is under arrest here today on a charge
sts UnaWeCl by OplenuOrS Or i of having threatened the "extermination
'"- J r 0f t,p German diplomatic corps In th
n, ., Dl., TLw United states in
vuuijjicguc i aiatc i lie)'
Seek "Nature's Sweet Re
storer" in Marie Antoin
ette's Apartments.
letter addressed to
I Count Johann von Bernstorff, German
Ambassador at Washington. I
i The envoy wns to be the first victim, i
The arrest was made by secret service '
operatives. The letter was dated Port
i land August 30 and postmarked Raymond
i It was traced through a damaged letter
J of a typewriter which. It Is alleged, Scott ,
i used. The police say he confessed, but
refused to explain his action.
I PARIS. Sept. 15.
Gabriel Mouroy. curator of the ancient
' ruyal palace at Complegne, reports that
tho Germans when they occupied the
town laid straw upon the palace floors,
whore their holdlors smoked and slept.
The officers did not occupy the historic
royal beds, but thoy took the mattresses
I and other equipment from tho beds,
rotably thnt which was once the bed of
LONDON, Sept. 29.
The prltlah Official Press Bureau has
Issued a description of the operations of
the British force In Franco and the
French armies In Immediate touch with
It, communicated by an eyewltneso at
the headquarters of Field Marshal Sir
John French. This account supplements
thnt Issued September 21. It says:
"September 23, 19U.-For four days
there has been n comparative lull nil
along our front. This has been accom
panied by a spell of line weather, though
the nights nre now much colder. Ono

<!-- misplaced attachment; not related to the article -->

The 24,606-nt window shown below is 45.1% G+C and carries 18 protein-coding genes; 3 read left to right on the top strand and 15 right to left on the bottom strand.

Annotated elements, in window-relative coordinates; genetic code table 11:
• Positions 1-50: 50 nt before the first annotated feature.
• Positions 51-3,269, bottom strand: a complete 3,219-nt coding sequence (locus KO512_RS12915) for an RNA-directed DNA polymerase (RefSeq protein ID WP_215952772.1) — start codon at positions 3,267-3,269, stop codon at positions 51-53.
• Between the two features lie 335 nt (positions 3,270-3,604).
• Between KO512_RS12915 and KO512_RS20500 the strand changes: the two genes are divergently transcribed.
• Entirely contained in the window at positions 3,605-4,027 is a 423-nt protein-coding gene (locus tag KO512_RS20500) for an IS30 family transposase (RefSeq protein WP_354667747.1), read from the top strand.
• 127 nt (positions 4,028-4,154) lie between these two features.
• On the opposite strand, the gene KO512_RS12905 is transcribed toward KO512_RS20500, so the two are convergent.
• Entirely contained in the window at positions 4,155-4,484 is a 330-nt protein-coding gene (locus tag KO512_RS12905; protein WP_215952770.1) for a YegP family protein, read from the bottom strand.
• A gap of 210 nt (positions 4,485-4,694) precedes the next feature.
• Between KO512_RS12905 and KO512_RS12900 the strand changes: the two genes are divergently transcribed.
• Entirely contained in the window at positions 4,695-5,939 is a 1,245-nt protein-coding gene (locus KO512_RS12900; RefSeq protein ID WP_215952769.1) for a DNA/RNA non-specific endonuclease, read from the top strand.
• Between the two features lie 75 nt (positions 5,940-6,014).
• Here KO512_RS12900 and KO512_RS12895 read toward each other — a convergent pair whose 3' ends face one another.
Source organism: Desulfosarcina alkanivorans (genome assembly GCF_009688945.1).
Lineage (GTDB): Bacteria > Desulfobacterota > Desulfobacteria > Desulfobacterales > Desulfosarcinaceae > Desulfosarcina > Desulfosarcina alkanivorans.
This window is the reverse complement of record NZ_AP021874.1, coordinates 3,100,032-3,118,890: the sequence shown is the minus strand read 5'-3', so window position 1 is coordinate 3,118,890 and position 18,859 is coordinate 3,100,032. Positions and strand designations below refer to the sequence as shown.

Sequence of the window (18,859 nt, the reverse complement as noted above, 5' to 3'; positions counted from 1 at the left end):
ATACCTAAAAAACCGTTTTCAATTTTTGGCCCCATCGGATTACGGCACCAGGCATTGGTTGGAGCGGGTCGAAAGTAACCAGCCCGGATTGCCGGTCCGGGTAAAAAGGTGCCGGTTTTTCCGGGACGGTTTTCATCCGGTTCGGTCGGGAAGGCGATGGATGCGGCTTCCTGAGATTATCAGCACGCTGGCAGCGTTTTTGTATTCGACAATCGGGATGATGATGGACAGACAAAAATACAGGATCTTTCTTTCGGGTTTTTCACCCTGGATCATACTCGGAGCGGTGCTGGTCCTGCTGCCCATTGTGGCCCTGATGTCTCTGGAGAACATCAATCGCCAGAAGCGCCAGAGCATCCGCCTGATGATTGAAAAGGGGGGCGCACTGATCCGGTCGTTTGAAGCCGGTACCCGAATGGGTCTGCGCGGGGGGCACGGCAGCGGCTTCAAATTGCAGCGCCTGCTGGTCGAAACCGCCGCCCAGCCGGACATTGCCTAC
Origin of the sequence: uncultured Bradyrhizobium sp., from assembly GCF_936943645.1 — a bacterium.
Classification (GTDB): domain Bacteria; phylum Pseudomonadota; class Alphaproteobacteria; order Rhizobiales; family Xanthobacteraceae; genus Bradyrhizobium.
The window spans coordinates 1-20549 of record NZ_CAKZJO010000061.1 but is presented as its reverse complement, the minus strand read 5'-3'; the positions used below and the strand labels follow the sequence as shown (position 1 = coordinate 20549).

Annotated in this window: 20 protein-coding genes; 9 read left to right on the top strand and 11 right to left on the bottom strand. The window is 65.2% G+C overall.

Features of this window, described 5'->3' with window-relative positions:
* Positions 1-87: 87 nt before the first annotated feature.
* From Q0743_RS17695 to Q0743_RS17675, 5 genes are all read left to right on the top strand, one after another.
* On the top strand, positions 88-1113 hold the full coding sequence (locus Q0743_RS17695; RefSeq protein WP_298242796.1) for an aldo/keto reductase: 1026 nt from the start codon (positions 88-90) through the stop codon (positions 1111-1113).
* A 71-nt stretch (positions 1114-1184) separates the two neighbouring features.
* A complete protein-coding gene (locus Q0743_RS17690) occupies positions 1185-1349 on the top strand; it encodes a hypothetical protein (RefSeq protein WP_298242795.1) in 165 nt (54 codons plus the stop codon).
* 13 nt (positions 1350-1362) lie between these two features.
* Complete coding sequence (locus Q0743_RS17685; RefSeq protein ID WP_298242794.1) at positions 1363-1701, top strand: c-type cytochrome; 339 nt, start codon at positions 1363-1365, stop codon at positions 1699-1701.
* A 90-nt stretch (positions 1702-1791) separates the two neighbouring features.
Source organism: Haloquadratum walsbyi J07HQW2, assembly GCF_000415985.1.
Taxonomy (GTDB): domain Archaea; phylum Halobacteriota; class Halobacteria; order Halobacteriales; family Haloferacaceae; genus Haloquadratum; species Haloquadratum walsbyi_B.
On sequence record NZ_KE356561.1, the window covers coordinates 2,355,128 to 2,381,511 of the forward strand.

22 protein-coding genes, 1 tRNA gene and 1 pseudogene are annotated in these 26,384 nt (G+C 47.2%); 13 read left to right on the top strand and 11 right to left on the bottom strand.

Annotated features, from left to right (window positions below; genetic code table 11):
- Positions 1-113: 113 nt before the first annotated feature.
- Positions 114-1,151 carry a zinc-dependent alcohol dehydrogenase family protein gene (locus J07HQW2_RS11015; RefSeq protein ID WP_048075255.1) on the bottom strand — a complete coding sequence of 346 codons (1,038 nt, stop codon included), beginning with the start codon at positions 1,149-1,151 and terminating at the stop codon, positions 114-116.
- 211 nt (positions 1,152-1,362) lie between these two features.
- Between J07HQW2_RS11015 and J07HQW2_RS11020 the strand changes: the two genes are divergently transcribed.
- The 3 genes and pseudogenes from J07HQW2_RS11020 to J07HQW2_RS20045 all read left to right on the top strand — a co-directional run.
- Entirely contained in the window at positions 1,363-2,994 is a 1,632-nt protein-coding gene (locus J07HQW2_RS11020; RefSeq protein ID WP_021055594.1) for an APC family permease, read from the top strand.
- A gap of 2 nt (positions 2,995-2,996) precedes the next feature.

cannot huve everything, huwever, nnd
one evil result of the sunshine has been
the release of (lies, which were torpid
uuring me wet days.
"Advantage has been taken of the ar
rlval of .reinforcements to relievo by
fresh troops the men who have been In
the flrlng line for some time. Several
units, therefore, have received their
baptism of fire during tho week.
"Since tho last letter left general
headquarters, evidence has been re
ceived which points to the fact thn'
during counter attacks on the night o?
Sunday, the 20th, the German Infantry
fired Into each other as the result of an
attempt to carry out the dangerous ex
pedient of a converging advance In the
"Opposite one portion of our position
a considerable massing of hostile forces
was observed before dark, and some hours
later a furious fusillade was heard In
front of our line, though no bullets came
over our trenches.
"This narrative begins with September
21 and covers only two days. On Monday,
the 21st, there was hut little rain, and
the weather took a turn for the better,
which has been maintained. The action
was practically confined to the artillery,
our guns at ono point shelling and driv
ing away the enemy, who were endeav
oring to construct a redoubt. Tho Ger
mans, for their part, expended a large
number of heavy shells In a long range
bombardment of a village.
"Reconnoitring patties sent out during
the night of the 21st-2.'d discovered some
deserted trenches, and In them, or near
them In the woods, over ICO dead ond
wounded wore picked up. A number
of rifles, ammunition and equipment weie
also found. There were other signs that
portions of tho enemv's forces had with
drawn for somo distance.
"Tuesday, the 22d, was also fine, with
less wind, and was one of the most un
eventful days that has pasod tlnco wo
reached tho Aisne uneventful, that Is,